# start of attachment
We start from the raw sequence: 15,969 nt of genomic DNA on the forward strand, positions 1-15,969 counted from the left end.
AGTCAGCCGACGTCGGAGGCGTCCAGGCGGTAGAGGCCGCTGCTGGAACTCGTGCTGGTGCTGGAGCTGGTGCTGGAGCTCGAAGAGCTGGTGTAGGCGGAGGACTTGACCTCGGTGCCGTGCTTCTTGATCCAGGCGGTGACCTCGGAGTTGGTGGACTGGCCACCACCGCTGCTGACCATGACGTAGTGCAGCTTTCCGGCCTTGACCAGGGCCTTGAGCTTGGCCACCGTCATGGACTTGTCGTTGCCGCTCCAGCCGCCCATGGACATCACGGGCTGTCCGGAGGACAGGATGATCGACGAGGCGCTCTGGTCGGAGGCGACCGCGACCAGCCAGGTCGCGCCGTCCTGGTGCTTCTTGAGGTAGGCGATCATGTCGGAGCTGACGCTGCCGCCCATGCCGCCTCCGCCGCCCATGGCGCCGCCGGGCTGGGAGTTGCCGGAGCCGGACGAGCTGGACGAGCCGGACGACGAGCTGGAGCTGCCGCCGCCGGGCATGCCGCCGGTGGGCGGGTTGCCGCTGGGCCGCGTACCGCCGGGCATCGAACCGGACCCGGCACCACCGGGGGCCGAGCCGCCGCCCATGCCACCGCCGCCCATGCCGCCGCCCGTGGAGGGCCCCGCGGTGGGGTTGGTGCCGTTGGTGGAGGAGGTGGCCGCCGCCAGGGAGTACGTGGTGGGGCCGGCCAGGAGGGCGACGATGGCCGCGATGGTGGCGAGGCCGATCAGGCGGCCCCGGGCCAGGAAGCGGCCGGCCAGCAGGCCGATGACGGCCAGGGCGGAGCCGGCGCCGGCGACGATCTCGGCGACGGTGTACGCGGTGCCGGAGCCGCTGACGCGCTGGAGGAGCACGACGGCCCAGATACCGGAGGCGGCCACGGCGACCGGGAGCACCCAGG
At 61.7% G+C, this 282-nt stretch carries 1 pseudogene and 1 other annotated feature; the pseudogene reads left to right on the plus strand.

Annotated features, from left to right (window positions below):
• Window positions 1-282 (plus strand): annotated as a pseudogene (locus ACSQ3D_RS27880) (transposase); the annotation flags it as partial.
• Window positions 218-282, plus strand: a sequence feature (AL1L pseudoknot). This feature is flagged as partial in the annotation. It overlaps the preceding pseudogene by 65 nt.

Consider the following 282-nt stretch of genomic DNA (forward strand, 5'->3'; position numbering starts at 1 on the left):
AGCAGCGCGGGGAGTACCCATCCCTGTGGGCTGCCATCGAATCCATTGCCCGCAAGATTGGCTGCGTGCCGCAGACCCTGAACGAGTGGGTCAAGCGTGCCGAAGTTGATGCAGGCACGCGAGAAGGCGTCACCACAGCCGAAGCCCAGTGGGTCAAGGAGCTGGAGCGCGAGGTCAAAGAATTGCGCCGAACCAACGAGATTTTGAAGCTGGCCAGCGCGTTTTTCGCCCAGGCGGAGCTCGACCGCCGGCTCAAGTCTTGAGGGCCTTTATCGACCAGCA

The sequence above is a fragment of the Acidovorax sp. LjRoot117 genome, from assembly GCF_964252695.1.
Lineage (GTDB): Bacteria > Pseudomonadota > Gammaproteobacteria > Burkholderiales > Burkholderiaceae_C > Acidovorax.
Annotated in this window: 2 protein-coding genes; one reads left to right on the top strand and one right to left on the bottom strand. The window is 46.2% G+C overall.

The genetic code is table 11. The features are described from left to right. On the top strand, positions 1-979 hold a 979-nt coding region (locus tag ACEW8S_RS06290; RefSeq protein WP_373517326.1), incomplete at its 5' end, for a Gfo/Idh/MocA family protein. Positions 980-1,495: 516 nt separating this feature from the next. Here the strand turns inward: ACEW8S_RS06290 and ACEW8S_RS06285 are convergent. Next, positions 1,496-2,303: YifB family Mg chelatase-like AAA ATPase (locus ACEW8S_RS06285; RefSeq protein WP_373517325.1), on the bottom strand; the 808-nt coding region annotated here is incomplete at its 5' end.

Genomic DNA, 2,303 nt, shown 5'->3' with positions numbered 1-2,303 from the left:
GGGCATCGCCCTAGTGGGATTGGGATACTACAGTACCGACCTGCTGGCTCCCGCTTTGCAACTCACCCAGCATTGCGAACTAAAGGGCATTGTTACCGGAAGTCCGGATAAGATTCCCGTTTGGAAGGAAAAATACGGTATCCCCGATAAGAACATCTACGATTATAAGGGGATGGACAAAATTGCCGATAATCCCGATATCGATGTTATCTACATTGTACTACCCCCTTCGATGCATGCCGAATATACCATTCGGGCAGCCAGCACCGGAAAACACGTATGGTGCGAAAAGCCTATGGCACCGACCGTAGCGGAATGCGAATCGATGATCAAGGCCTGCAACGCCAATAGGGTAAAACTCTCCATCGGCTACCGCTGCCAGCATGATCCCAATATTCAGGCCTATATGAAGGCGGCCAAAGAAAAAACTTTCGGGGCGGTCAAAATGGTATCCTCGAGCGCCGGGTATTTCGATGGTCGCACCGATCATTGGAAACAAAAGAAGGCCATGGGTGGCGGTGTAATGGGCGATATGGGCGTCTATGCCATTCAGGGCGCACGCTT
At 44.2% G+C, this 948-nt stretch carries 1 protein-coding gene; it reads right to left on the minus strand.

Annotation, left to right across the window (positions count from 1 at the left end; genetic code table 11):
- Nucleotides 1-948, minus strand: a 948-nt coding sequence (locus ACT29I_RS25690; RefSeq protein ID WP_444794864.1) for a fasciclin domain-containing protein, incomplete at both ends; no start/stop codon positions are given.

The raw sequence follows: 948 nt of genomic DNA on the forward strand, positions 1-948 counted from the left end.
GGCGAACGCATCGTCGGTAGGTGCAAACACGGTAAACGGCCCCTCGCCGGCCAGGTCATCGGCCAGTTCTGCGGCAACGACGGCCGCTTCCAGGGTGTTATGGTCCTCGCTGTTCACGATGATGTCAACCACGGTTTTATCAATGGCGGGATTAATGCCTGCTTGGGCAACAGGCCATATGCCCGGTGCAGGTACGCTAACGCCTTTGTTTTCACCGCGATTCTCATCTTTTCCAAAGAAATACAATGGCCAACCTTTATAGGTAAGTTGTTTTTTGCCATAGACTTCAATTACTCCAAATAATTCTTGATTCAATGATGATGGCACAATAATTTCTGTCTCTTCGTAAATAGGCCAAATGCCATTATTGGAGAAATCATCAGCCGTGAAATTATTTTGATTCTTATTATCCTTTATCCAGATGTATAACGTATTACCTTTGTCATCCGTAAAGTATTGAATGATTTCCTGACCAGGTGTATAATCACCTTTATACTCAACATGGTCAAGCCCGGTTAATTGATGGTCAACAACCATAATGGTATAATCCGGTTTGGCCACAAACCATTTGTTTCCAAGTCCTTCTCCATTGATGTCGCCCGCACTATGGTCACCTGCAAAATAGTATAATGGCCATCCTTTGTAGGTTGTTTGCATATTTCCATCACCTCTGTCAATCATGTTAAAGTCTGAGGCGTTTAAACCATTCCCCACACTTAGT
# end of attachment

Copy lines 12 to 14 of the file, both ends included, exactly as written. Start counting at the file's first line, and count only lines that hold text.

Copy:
The genetic code is table 11. The features are described from left to right. On the top strand, positions 1-979 hold a 979-nt coding region (locus tag ACEW8S_RS06290; RefSeq protein WP_373517326.1), incomplete at its 5' end, for a Gfo/Idh/MocA family protein. Positions 980-1,495: 516 nt separating this feature from the next. Here the strand turns inward: ACEW8S_RS06290 and ACEW8S_RS06285 are convergent. Next, positions 1,496-2,303: YifB family Mg chelatase-like AAA ATPase (locus ACEW8S_RS06285; RefSeq protein WP_373517325.1), on the bottom strand; the 808-nt coding region annotated here is incomplete at its 5' end.

Genomic DNA, 2,303 nt, shown 5'->3' with positions numbered 1-2,303 from the left:
GGGCATCGCCCTAGTGGGATTGGGATACTACAGTACCGACCTGCTGGCTCCCGCTTTGCAACTCACCCAGCATTGCGAACTAAAGGGCATTGTTACCGGAAGTCCGGATAAGATTCCCGTTTGGAAGGAAAAATACGGTATCCCCGATAAGAACATCTACGATTATAAGGGGATGGACAAAATTGCCGATAATCCCGATATCGATGTTATCTACATTGTACTACCCCCTTCGATGCATGCCGAATATACCATTCGGGCAGCCAGCACCGGAAAACACGTATGGTGCGAAAAGCCTATGGCACCGACCGTAGCGGAATGCGAATCGATGATCAAGGCCTGCAACGCCAATAGGGTAAAACTCTCCATCGGCTACCGCTGCCAGCATGATCCCAATATTCAGGCCTATATGAAGGCGGCCAAAGAAAAAACTTTCGGGGCGGTCAAAATGGTATCCTCGAGCGCCGGGTATTTCGATGGTCGCACCGATCATTGGAAACAAAAGAAGGCCATGGGTGGCGGTGTAATGGGCGATATGGGCGTCTATGCCATTCAGGGCGCACGCTT